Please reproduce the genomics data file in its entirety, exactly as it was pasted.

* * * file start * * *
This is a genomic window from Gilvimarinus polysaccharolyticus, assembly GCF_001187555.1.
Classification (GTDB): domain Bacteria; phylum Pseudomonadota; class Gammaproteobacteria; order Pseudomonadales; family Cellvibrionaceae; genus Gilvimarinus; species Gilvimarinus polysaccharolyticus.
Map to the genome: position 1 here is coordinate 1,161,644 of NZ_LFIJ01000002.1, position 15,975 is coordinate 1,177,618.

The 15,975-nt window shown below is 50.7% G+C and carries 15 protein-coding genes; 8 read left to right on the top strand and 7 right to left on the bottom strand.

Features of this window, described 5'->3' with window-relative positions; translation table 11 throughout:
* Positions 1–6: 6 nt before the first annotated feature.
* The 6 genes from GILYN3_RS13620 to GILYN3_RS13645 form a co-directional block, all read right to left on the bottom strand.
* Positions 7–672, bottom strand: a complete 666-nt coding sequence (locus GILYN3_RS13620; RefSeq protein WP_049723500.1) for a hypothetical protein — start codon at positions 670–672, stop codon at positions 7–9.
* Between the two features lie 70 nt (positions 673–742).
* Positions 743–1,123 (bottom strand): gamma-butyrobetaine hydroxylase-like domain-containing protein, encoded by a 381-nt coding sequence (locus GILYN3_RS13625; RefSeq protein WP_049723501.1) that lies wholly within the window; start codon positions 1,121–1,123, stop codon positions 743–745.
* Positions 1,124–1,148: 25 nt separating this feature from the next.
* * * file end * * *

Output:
This is a genomic window from Gilvimarinus polysaccharolyticus, assembly GCF_001187555.1.
Classification (GTDB): domain Bacteria; phylum Pseudomonadota; class Gammaproteobacteria; order Pseudomonadales; family Cellvibrionaceae; genus Gilvimarinus; species Gilvimarinus polysaccharolyticus.
Map to the genome: position 1 here is coordinate 1,161,644 of NZ_LFIJ01000002.1, position 15,975 is coordinate 1,177,618.

The 15,975-nt window shown below is 50.7% G+C and carries 15 protein-coding genes; 8 read left to right on the top strand and 7 right to left on the bottom strand.

Features of this window, described 5'->3' with window-relative positions; translation table 11 throughout:
* Positions 1–6: 6 nt before the first annotated feature.
* The 6 genes from GILYN3_RS13620 to GILYN3_RS13645 form a co-directional block, all read right to left on the bottom strand.
* Positions 7–672, bottom strand: a complete 666-nt coding sequence (locus GILYN3_RS13620; RefSeq protein WP_049723500.1) for a hypothetical protein — start codon at positions 670–672, stop codon at positions 7–9.
* Between the two features lie 70 nt (positions 673–742).
* Positions 743–1,123 (bottom strand): gamma-butyrobetaine hydroxylase-like domain-containing protein, encoded by a 381-nt coding sequence (locus GILYN3_RS13625; RefSeq protein WP_049723501.1) that lies wholly within the window; start codon positions 1,121–1,123, stop codon positions 743–745.
* Positions 1,124–1,148: 25 nt separating this feature from the next.